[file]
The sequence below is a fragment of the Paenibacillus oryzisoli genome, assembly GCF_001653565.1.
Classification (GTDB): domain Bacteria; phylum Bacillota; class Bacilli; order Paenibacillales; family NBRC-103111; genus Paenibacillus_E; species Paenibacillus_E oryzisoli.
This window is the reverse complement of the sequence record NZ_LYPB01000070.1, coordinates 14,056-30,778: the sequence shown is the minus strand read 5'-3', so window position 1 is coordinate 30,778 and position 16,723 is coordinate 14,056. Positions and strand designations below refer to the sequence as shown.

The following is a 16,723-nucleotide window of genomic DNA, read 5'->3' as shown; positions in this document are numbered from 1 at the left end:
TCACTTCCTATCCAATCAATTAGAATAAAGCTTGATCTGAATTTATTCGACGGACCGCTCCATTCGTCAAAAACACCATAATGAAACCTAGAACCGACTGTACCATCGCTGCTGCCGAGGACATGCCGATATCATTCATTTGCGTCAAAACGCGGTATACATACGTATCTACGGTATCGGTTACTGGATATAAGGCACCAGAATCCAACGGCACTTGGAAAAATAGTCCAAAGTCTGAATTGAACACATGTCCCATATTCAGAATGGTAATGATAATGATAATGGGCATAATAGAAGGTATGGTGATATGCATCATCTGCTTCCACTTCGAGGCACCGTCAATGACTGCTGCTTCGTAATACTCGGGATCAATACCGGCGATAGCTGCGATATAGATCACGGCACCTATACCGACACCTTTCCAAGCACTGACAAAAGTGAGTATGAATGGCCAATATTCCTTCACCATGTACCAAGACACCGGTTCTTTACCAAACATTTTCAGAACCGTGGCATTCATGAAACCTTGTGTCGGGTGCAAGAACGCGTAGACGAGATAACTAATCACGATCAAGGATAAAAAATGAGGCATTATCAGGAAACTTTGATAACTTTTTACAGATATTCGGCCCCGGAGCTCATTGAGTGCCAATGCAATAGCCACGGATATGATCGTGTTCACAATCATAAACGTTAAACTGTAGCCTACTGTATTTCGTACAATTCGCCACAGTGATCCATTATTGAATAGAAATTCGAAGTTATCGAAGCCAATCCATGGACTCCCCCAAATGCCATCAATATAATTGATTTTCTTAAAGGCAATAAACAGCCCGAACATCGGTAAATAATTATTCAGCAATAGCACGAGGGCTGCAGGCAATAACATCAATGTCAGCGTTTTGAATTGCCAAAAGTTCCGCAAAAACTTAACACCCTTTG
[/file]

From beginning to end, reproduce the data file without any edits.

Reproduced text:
The sequence below is a fragment of the Paenibacillus oryzisoli genome, assembly GCF_001653565.1.
Classification (GTDB): domain Bacteria; phylum Bacillota; class Bacilli; order Paenibacillales; family NBRC-103111; genus Paenibacillus_E; species Paenibacillus_E oryzisoli.
This window is the reverse complement of the sequence record NZ_LYPB01000070.1, coordinates 14,056-30,778: the sequence shown is the minus strand read 5'-3', so window position 1 is coordinate 30,778 and position 16,723 is coordinate 14,056. Positions and strand designations below refer to the sequence as shown.

The following is a 16,723-nucleotide window of genomic DNA, read 5'->3' as shown; positions in this document are numbered from 1 at the left end:
TCACTTCCTATCCAATCAATTAGAATAAAGCTTGATCTGAATTTATTCGACGGACCGCTCCATTCGTCAAAAACACCATAATGAAACCTAGAACCGACTGTACCATCGCTGCTGCCGAGGACATGCCGATATCATTCATTTGCGTCAAAACGCGGTATACATACGTATCTACGGTATCGGTTACTGGATATAAGGCACCAGAATCCAACGGCACTTGGAAAAATAGTCCAAAGTCTGAATTGAACACATGTCCCATATTCAGAATGGTAATGATAATGATAATGGGCATAATAGAAGGTATGGTGATATGCATCATCTGCTTCCACTTCGAGGCACCGTCAATGACTGCTGCTTCGTAATACTCGGGATCAATACCGGCGATAGCTGCGATATAGATCACGGCACCTATACCGACACCTTTCCAAGCACTGACAAAAGTGAGTATGAATGGCCAATATTCCTTCACCATGTACCAAGACACCGGTTCTTTACCAAACATTTTCAGAACCGTGGCATTCATGAAACCTTGTGTCGGGTGCAAGAACGCGTAGACGAGATAACTAATCACGATCAAGGATAAAAAATGAGGCATTATCAGGAAACTTTGATAACTTTTTACAGATATTCGGCCCCGGAGCTCATTGAGTGCCAATGCAATAGCCACGGATATGATCGTGTTCACAATCATAAACGTTAAACTGTAGCCTACTGTATTTCGTACAATTCGCCACAGTGATCCATTATTGAATAGAAATTCGAAGTTATCGAAGCCAATCCATGGACTCCCCCAAATGCCATCAATATAATTGATTTTCTTAAAGGCAATAAACAGCCCGAACATCGGTAAATAATTATTCAGCAATAGCACGAGGGCTGCAGGCAATAACATCAATGTCAGCGTTTTGAATTGCCAAAAGTTCCGCAAAAACTTAACACCCTTTG